Retinoblastoma Survey Aims to Identify Global Consensus on High-Risk Histopathology

March 11, 2022 - Eden McCleskey

Retinoblastoma is a rare cancer of the inner lining of the eye that primarily affects infants and young children.

In the United States, more than 95% of patients survive, most retaining their eyes with functional vision. But outcomes are highly dependent on early recognition and treatment — if the cancer spreads outside the eye, the prognosis is poor, especially if it spreads to the brain.

Globally, a large percentage of children from middle- and lower-income countries die each year due to the late recognition of retinoblastoma and/or a failure to receive the appropriate referral and care. Even when a diagnosis of advanced retinoblastoma is made and the eye is removed (enucleated), there is often a lack of clarity on how to proceed after microscopic review of the eye.

The decision to offer adjuvant chemotherapy and radiotherapy depends on what the individual treatment center defines as histopathologic high risk. Disparities can lead to wide variation in clinical practice and resulting outcomes.

To determine if regional disparities exist — and get a handle on how big they might be — researchers developed a web-based, non-validated, anonymized survey about the definition of high-risk histopathologic features for metastasis of retinoblastoma and sent it to ocular oncologists, ocular pathologists and medical oncologists across 25 countries and six continents.

Responses from 27 practitioners representing 24 treatment centers and 16 countries revealed little uniformity in their definition of high-risk retinoblastoma, with postlaminar optic nerve infiltration, involvement of optic nerve transection and extrascleral tumor extension being the only features acknowledged as high risk for metastasis across all oncology practices. Consensus on over a dozen other clinical features varied widely, suggesting many patients are being overtreated or undertreated.

A study based on the responses was recently published in JAMA Ophthalmology.

For Dr. Patricia Chévez-Barrios, an ophthalmic pathologist at the Houston Methodist Research Institute and a co-author of the study, the survey represents an important first step towards recognizing variability and establishing international consensus definitions.

"You have to acknowledge there's a problem before you can identify solutions," says Dr. Chévez-Barrios, also research co-director at the Retinoblastoma Center of Houston, a collaboration involving Houston Methodist, MD Anderson Cancer Center, Baylor College of Medicine and Texas Children's Hospital). "The survey results reflect the reality of what's happening around the world — how everyone has their own ideas based on their experience and acts accordingly."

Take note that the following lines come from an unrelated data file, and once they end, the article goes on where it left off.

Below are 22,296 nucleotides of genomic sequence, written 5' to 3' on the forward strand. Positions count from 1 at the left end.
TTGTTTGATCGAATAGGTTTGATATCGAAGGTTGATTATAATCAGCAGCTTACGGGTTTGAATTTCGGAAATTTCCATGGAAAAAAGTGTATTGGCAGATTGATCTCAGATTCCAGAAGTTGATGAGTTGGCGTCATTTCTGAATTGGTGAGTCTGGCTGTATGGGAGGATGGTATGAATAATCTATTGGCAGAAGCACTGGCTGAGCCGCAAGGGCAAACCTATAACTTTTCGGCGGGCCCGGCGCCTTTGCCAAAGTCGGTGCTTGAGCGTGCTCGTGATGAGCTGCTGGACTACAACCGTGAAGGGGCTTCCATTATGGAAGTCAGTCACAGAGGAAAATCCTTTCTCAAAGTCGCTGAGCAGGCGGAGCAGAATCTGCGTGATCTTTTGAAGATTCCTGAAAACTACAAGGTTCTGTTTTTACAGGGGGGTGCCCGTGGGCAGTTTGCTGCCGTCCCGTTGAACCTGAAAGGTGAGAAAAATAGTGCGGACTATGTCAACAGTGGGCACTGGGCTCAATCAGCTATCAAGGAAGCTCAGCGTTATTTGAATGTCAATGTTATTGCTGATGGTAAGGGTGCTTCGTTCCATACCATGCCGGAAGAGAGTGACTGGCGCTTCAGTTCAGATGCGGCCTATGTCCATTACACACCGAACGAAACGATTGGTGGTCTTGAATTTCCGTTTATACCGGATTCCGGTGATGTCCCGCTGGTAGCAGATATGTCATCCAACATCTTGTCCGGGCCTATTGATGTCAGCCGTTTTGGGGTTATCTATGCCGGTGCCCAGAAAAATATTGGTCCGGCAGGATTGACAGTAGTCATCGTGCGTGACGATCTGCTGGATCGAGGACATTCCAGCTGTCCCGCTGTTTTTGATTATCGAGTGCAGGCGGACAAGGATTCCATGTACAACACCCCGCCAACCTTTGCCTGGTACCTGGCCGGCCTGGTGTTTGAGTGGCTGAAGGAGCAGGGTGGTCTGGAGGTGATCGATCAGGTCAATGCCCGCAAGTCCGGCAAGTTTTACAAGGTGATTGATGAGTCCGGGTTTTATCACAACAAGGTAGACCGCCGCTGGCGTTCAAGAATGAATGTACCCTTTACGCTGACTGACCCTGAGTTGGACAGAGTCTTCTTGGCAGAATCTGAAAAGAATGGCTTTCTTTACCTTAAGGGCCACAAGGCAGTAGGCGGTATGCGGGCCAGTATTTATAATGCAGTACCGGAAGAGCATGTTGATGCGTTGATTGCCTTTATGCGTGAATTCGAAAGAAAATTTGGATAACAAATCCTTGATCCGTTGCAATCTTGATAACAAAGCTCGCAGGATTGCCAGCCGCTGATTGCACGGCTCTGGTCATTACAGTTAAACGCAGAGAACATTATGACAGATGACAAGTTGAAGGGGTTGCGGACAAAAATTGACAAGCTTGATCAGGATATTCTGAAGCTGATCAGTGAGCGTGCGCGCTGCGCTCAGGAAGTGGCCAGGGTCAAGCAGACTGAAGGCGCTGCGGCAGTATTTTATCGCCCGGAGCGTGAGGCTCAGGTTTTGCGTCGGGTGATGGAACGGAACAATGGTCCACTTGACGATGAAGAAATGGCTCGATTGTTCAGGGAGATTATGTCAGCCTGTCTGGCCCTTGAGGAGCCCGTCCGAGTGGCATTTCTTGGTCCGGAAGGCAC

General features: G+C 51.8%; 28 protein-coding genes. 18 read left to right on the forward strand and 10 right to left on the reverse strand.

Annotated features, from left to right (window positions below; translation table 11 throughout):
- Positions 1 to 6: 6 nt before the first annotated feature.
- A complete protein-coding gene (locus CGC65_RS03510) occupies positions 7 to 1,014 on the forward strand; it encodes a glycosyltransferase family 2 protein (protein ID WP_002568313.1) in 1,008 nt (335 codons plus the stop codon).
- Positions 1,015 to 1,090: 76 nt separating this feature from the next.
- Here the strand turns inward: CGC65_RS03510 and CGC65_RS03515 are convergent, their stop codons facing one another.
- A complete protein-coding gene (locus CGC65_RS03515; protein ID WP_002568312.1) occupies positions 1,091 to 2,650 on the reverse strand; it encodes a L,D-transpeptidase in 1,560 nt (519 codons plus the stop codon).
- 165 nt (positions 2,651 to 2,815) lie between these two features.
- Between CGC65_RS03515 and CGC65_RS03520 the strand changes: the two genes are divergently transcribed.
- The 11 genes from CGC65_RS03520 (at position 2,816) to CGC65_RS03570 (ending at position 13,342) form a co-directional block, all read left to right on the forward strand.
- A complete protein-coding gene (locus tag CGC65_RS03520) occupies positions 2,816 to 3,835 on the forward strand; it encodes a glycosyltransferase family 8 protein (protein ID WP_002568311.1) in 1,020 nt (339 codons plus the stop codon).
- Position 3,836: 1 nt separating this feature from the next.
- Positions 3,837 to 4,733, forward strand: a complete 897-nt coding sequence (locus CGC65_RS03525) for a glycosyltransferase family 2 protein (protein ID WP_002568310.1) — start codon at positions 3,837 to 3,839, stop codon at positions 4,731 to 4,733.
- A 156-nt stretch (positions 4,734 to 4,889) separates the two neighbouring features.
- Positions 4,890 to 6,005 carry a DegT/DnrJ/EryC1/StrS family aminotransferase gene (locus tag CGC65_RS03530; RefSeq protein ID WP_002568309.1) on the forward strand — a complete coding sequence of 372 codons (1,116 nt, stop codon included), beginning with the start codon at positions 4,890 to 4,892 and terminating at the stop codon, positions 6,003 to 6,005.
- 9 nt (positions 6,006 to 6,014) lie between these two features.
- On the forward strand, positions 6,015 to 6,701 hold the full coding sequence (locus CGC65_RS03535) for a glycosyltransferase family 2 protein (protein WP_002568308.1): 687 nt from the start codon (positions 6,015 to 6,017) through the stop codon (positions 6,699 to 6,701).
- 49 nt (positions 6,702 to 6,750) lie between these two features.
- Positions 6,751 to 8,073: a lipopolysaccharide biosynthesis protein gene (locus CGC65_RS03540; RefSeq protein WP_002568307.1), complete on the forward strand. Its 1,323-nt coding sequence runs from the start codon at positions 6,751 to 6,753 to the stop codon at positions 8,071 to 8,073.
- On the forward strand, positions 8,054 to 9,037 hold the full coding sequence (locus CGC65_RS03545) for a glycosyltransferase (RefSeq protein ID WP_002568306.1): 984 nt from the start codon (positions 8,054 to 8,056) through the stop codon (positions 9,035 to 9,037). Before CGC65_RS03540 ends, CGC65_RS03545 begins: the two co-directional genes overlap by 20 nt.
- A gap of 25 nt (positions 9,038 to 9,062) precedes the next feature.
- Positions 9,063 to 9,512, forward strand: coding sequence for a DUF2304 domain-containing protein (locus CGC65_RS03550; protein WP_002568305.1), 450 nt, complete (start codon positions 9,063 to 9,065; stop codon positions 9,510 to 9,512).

"Ideally, a consensus based on prospective systematic studies is a better approach," adds Dr. Chévez-Barrios. "However, this study highlights the current status and lays the groundwork for change."

Dr. Chévez-Barrios was instrumental in establishing the Children's Oncology Group (COG) protocol, which is currently used to guide treatment of high-risk retinoblastoma across North America and other countries. The protocol came out of the landmark 2019 paper A Study of Unilateral Retinoblastoma with and without Histopathologic High-Risk Features and the Role of Adjuvant Chemotherapy. Dr. Chévez-Barrios was the paper's lead author.

We sat down with Dr. Chévez-Barrios to discuss implications from the recent survey, lessons learned from the COG study and the next steps in the search for global consensus.

Q: Why is identifying high-risk retinoblastoma (RB) so important?

High-risk RB puts approximately 24% of children with RB at risk for developing systemic metastasis and indicates when chemotherapy and radiotherapy are needed as an adjuvant treatment to enucleation of the eye. Studies have shown that adjuvant therapy may reduce the potential of systemic metastasis to less than 7%. Global disparities in the definition of high-risk RB make it difficult to compare outcomes across various treatment centers. When basic definitions for risk vary, results are not comparable and drawing meaningful conclusions from multi-center studies is a challenge. So that means, not only are we probably not identifying some patients who may benefit from adjuvant treatment now, we are also losing opportunities to study and understand true high-risk retinoblastoma and make headway in defeating the cases that currently have no good therapies, such as those that have metastasized to the brain/central nervous system.